Willingham's plot moves along gracefully; not allowing the six pages of exposition to jam up the flow. Lan Medina's art is looking a little less smooth and detailed than it did over the first issues, but it's still clear and evocative. I am curious to see where this book heads after the first plot is done.

-- Jason Franks

THE FILTH #3 (DC/Vertigo, $2.95)

The plot in Grant Morrison's follow-up to the INVISIBLES swerves into new territory in this issue, as one familiar with Morrison's work might expect. This issue is fairly straight-ahead Morrison; veering into metafiction and surreal comedy as the scope of the book broadens and we meet some new characters. In the meantime our loser-scum-super-agent protagonist continues to struggle with his identity issues while refusing to carry out his duties.

This issue is the most solidly written of the series so far. Morrison, for me, is a frustrating writer: I love his ideas and is craft is superb, but I think he lacks discipline, and his work is as often pretentious as it revelatory. Morrison does not let his love of automatic writing or his tendency to explain to us how clever and strange his ideas are interfere with the pacing of this issue, and it comes off nicely. Even the communist monkey assassin was amusing. Chris Weston's artwork is detailed, clear and smart; a little Gibbons peeking out here and a little Bolland there, but Weston has plenty of character of its own.

-- Jason Franks

METAL HURLANT #1 (Humanoids, $3.95)

I have an admission to make: I love anthology titles. Guess it's my European upbringing. I grew up on the British weekly titles and later discovered the great French books like Pilote & Charlie. The one I never managed to read in its original format was the foundation of them all, Metal Hurlant.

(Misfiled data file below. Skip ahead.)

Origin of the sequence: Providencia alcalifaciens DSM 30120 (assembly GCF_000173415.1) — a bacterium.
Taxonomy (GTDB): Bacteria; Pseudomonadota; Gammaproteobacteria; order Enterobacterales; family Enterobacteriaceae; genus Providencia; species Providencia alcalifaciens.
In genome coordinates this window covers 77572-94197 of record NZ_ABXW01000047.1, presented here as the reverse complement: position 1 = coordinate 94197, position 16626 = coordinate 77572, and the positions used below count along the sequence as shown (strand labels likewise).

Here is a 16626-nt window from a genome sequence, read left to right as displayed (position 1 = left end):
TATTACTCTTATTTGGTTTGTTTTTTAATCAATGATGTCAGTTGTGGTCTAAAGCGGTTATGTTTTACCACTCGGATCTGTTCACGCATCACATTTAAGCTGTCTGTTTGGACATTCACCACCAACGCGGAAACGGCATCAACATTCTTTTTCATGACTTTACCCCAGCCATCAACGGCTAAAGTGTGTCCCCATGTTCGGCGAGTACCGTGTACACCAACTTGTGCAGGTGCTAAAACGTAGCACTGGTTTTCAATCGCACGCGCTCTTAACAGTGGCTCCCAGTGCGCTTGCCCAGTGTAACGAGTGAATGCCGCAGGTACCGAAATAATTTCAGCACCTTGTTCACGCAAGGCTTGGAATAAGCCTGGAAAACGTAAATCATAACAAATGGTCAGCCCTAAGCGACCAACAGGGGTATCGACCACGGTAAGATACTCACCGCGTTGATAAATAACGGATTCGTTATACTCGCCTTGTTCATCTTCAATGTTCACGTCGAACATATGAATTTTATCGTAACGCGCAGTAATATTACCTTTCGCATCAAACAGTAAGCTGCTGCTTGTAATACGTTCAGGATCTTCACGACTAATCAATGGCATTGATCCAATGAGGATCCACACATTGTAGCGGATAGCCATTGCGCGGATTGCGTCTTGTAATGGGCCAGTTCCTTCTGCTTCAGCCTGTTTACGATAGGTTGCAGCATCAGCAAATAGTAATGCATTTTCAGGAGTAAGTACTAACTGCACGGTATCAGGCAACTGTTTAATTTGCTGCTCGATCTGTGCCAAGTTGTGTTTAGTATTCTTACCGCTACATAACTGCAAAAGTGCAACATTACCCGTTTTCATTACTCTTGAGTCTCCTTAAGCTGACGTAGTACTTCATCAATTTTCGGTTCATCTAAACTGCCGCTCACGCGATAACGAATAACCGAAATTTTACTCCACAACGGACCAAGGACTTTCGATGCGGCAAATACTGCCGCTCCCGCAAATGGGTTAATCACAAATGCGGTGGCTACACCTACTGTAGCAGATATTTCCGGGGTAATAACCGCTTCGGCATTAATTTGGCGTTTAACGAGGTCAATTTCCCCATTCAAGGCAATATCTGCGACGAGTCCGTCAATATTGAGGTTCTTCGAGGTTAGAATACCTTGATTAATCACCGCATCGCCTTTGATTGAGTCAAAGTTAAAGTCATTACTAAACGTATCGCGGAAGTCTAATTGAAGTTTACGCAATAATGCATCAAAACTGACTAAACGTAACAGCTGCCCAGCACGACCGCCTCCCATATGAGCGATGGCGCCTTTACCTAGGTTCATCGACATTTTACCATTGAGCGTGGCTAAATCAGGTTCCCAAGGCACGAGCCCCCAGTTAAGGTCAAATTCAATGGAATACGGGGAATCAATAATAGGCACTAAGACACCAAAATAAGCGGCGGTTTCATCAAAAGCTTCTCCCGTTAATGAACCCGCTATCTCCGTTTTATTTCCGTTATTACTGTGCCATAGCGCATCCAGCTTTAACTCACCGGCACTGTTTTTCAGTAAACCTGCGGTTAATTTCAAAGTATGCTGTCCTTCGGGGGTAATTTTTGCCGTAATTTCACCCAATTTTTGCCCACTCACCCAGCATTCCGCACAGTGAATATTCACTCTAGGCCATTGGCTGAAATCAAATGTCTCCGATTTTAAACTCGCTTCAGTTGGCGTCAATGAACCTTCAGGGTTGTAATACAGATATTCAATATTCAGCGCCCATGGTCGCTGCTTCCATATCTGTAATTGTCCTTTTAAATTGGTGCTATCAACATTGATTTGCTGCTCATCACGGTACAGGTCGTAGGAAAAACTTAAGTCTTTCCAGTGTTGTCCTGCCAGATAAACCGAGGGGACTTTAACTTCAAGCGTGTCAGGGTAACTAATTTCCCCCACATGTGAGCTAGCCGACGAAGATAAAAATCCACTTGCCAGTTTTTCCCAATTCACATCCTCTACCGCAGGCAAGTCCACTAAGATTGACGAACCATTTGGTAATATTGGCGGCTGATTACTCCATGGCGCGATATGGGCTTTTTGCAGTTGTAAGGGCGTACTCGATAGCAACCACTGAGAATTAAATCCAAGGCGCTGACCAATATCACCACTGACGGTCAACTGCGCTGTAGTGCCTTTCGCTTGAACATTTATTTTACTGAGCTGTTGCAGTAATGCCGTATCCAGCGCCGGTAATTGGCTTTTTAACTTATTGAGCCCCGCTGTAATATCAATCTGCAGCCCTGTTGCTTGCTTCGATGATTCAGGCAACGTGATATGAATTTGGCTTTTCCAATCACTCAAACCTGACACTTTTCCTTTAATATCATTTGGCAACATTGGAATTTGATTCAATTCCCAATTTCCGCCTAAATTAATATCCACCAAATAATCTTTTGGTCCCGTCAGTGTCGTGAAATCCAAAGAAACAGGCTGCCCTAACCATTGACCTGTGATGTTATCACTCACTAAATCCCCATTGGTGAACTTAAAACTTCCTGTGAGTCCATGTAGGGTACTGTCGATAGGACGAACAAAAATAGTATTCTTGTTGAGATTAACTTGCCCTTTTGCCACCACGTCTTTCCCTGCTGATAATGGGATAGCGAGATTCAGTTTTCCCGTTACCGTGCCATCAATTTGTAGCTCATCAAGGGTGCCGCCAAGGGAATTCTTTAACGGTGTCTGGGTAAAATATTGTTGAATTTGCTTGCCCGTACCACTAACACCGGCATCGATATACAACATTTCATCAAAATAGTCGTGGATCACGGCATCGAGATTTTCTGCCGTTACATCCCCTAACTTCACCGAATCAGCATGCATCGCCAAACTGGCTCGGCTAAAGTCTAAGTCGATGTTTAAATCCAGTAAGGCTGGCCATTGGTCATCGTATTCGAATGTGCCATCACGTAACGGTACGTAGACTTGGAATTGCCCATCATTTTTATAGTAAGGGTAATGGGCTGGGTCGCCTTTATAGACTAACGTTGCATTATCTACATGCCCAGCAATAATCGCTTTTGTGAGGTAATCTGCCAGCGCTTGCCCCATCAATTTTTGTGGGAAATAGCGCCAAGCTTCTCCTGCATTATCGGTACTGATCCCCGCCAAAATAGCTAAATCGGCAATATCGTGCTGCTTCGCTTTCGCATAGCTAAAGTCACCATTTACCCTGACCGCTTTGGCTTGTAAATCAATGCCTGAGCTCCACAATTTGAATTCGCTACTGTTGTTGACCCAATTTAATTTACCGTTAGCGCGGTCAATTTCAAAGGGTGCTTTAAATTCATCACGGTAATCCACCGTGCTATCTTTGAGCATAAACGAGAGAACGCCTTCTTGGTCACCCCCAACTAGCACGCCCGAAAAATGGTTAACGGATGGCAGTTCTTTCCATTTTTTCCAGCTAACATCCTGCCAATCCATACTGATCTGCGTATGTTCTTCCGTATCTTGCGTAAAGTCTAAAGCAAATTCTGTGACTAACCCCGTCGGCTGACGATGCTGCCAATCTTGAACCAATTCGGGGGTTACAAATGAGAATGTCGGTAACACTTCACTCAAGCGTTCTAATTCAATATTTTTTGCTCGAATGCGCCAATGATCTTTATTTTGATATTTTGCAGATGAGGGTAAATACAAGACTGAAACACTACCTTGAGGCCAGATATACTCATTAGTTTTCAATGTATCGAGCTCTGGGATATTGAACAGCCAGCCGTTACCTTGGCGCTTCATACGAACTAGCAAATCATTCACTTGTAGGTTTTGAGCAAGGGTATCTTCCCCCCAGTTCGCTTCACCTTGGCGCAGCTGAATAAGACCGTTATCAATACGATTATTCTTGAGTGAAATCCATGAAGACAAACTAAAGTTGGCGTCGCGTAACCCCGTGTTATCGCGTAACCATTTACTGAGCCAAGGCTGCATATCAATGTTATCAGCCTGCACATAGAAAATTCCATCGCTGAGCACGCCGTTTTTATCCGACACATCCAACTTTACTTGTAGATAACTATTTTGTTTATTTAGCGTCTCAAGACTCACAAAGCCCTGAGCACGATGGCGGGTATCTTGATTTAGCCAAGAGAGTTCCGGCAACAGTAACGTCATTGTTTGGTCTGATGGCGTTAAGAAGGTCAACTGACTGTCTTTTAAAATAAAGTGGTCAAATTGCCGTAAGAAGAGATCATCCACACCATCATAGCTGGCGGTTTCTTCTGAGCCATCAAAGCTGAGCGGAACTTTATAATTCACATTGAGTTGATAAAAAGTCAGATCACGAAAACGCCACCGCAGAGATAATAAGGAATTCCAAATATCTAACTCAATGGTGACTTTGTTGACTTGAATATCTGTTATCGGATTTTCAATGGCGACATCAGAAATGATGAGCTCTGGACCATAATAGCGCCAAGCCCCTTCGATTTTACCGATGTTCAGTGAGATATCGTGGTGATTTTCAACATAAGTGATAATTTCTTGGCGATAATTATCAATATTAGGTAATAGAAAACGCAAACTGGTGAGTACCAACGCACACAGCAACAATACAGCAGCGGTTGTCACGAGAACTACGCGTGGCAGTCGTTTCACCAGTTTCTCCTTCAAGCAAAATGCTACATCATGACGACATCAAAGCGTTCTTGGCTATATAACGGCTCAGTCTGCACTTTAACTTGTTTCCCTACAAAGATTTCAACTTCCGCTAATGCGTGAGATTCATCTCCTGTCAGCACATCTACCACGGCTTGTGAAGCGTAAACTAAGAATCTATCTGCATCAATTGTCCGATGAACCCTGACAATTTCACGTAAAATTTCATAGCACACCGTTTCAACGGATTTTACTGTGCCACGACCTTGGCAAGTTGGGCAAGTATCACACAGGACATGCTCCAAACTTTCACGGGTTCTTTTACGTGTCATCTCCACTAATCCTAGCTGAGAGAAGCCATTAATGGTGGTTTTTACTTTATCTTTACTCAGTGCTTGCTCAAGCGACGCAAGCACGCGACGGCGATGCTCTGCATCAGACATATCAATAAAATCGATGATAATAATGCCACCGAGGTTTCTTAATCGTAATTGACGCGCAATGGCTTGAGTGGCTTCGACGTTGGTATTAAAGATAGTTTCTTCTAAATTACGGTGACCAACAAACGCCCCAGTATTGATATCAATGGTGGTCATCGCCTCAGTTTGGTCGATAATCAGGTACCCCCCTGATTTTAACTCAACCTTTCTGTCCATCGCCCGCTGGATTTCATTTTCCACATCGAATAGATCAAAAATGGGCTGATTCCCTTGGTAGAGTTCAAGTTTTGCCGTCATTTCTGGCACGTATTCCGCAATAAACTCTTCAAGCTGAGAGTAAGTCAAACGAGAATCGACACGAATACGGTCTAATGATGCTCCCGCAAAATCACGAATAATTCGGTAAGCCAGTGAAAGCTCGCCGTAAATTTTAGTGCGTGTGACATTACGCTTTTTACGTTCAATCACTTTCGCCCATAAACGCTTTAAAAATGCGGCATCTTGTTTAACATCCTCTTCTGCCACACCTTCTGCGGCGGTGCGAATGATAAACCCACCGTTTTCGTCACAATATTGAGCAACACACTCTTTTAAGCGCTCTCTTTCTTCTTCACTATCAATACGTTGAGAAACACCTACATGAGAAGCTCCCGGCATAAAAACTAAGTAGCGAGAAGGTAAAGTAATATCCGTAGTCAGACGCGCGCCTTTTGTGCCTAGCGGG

Now thanks to Humaniods Publishing, we have a chance to experience the mix of ground breaking strips and different styles that makes this one of the most stylish anthology books ever produced. This time it comes with an American twist blending the styles of familiar creators like Kurt Busiek with the avant garde approach of Europe's best. Even if some of that art has been obviously censored to cater to US sensibilities.

At $3.95 it could at first seem like an expensive buy, but in this day of multiple X-books and JLA spin-offs it's a fresh of breath air and well worth sampling. Light years ahead of many other similarly priced publications from the "Big 2." (9 out of 10)

-- Alan J. Porter

POWERS #22 (Image Comics, $2.95)

Pilgrim and her new partner Argento identify, locate and bring in the chief suspect in the recent wave of public slaying of super-powered beings. This story has been, so far, considerably less complicated than the previous POWERS stories. Certainly, the scene in which Pilgrim argues with the sleazebag TV news host is much more striking than any of the investigation things, or even the interrogation of the suspect. But this issue is really about setting up the return of Walker, the protagonist who has been out of the picture for a full year (story-time).

The usual cracking dialog and subtle but brilliant layout trickery from writer Brian Michael Bendis. Mike Oeming's art is ever more subtle, especially given how simple, dark and cartoony his current style is. As always, one of the best crafted and most entertaining books on the shelves. Go buy it

-- Jason Franks

STORMWATCH: TEAM ACHILLES (DC/Wildstorm, $2.95)